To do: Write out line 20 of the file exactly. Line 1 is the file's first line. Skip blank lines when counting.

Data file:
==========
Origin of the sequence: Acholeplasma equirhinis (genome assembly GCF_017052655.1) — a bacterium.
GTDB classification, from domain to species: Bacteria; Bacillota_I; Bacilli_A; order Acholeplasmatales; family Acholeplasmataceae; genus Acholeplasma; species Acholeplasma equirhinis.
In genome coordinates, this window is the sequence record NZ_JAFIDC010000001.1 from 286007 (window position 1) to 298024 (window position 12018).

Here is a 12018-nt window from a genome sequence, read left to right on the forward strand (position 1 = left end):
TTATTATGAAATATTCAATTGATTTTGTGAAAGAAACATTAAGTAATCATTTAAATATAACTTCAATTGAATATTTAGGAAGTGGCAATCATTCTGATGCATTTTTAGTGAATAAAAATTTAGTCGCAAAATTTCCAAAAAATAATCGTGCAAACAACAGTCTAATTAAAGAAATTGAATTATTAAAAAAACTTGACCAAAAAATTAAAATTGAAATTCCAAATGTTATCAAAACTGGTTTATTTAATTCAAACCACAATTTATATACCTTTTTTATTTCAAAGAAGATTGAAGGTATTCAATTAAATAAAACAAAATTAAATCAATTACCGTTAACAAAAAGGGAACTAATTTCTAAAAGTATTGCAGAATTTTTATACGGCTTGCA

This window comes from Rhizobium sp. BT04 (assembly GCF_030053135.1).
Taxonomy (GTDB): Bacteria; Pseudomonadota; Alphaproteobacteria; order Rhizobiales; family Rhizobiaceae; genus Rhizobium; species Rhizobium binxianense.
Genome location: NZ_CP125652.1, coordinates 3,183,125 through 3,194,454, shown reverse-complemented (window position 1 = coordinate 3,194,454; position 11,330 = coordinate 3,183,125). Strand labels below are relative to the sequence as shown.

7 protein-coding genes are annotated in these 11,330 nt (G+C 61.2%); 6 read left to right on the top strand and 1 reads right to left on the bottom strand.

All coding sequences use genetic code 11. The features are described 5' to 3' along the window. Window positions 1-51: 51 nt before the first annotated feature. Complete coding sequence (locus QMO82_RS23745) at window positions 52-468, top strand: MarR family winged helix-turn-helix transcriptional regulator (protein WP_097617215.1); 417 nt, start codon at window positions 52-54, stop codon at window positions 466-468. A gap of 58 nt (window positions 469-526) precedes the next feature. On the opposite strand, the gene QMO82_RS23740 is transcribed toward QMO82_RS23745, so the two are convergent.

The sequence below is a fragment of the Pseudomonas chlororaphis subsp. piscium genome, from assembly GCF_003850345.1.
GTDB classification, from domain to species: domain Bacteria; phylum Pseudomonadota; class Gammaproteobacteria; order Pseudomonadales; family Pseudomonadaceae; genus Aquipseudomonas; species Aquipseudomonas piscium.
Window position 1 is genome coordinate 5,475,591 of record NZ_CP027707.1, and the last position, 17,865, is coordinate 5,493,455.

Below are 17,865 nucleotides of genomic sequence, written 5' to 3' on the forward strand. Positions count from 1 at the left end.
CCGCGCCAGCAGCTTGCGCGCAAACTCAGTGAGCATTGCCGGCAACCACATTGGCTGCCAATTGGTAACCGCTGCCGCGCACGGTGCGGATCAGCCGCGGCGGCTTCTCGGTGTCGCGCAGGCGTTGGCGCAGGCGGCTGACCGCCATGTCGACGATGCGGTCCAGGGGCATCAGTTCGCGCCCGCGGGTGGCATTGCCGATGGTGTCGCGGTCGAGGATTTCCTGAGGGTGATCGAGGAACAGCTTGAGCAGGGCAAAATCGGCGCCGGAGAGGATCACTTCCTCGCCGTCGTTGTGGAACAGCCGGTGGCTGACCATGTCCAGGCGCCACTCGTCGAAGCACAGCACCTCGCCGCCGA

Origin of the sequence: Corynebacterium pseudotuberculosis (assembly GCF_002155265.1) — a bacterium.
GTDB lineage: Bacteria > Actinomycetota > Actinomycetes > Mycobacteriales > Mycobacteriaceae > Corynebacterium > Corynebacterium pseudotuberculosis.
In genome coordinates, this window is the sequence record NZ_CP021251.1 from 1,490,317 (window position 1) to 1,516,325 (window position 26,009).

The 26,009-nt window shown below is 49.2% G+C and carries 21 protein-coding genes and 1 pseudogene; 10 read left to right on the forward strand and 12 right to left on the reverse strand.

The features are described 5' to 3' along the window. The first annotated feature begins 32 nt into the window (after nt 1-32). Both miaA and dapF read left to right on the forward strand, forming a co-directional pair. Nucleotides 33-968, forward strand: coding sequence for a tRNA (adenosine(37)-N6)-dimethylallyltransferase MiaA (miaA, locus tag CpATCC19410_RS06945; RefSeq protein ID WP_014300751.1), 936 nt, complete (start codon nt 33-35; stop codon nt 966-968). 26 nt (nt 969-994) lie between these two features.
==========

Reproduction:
The features are described 5' to 3' along the window. The first annotated feature begins 32 nt into the window (after nt 1-32). Both miaA and dapF read left to right on the forward strand, forming a co-directional pair. Nucleotides 33-968, forward strand: coding sequence for a tRNA (adenosine(37)-N6)-dimethylallyltransferase MiaA (miaA, locus tag CpATCC19410_RS06945; RefSeq protein ID WP_014300751.1), 936 nt, complete (start codon nt 33-35; stop codon nt 966-968). 26 nt (nt 969-994) lie between these two features.